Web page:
New investments by the city of Powell will help support the city's rainy-day fund, freeing up dollars for capital improvements, officials say.

New investments by the city of Powell will help support the city's rainy-day fund, freeing up dollars for capital improvements, officials say.

Last month, the city invested $937,500 in a new state program called STAR Plus.

Powell Finance Director Deborah Miller said the program offers triple the return on investment compared with other short-term plans.

It offers greater liquidity, allowing the city to withdraw money from its account weekly, penalty-free, without locking up investments for months or years.

It also keeps investment dollars in local banks where it can most benefit local communities, state officials said.

STAR Plus offers yield rates up to 0.25 percent, compared with other short-term investment programs that average 0.07 or 0.08 percent, Miller said.

That could add up to meaningful savings for the city, which ranks interest among its top five sources of revenue.

"As soon as I saw it, I knew it was a good fit for the city because we're so small," Miller said. "An extra tenth of a percent really is a big help because all our other revenue sources, after interest income, are really small."

The revenue will be directed to the city's rainy-day fund, which is maintained in case of emergency. The city aims to keep an amount equal to roughly 15 percent of its total yearly expenditures in the fund.

That could free up other revenue to go toward capital improvements, with which the city has struggled to keep up.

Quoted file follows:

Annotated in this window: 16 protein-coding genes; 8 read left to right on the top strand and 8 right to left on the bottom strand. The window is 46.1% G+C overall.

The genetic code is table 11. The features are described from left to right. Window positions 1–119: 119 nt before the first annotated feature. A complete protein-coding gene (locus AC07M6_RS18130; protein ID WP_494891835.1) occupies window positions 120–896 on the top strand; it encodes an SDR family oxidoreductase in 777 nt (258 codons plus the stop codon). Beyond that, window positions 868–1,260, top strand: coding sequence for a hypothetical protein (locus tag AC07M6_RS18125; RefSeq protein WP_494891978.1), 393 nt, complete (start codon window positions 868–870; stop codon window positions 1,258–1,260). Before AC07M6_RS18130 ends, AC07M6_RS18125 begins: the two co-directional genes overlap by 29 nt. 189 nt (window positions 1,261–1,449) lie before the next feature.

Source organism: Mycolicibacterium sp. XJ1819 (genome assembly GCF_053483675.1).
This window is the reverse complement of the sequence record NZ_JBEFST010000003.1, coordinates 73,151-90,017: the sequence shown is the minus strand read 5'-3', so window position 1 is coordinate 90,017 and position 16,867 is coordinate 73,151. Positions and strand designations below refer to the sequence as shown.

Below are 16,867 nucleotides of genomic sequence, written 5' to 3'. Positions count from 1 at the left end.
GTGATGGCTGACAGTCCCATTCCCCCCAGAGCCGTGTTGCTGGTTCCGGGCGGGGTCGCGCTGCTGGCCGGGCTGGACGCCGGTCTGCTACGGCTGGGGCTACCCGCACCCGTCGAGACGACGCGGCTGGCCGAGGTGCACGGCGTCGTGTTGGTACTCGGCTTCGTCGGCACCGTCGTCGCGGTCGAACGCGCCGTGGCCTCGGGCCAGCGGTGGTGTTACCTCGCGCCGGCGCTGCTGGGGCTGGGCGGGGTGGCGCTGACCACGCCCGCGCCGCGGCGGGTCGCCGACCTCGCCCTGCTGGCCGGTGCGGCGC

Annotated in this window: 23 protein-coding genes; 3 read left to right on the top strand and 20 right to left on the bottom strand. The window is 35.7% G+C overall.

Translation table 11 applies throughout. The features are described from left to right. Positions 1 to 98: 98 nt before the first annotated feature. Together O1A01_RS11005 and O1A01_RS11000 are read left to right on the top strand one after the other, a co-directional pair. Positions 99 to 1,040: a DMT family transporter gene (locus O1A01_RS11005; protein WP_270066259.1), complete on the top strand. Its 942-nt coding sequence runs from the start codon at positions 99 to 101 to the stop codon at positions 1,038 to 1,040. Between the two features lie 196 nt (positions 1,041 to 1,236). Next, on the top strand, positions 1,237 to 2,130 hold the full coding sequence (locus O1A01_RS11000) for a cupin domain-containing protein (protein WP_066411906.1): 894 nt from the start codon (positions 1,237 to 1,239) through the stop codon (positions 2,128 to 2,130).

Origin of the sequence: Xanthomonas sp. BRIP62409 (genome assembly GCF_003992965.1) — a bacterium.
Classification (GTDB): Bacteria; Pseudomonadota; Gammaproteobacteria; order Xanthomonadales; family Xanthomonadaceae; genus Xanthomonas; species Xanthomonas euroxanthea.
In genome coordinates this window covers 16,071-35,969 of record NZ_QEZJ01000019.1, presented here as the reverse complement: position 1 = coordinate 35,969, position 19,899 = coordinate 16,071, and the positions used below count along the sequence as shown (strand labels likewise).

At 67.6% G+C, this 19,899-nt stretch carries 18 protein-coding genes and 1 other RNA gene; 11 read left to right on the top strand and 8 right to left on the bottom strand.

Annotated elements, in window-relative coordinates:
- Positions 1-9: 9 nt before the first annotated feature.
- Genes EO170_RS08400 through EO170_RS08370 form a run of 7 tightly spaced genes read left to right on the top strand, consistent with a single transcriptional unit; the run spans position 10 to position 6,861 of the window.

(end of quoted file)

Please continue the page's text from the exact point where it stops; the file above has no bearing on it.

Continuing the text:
In the fall, the city will ask taxpayers to renew the existing parks levy to fund a range of capital projects.

"In the city of Powell, we're always looking for ways to fund capital improvement," Miller said. "Right now, our tax base covers our general operating expenses, but we don't have anything for capital improvements."

The liquidity of the account means the city can quickly and easily withdraw money in case of emergency, she said.

STAR Plus directs investment dollars to federally insured banks, relieving the banks of the need to insure investments made through the program. That allows the banks to offer higher interest rates.

It also directs investments to local banks, which supply capital to small-business owners who in return stimulate local economies, said state Treasurer Josh Mandel.

"We think it's a win-win-win," Mandel said. '"For taxpayers, it increases the amount of money that can be used to fund the school and libraries and senior centers. It's a win for the cities because it maintains security of their tax dollars. And it's a win for small businesses because it keeps local dollars in the community banks that can then be lent to them."

The city may look at options to invest more money through the program in the future, Miller said.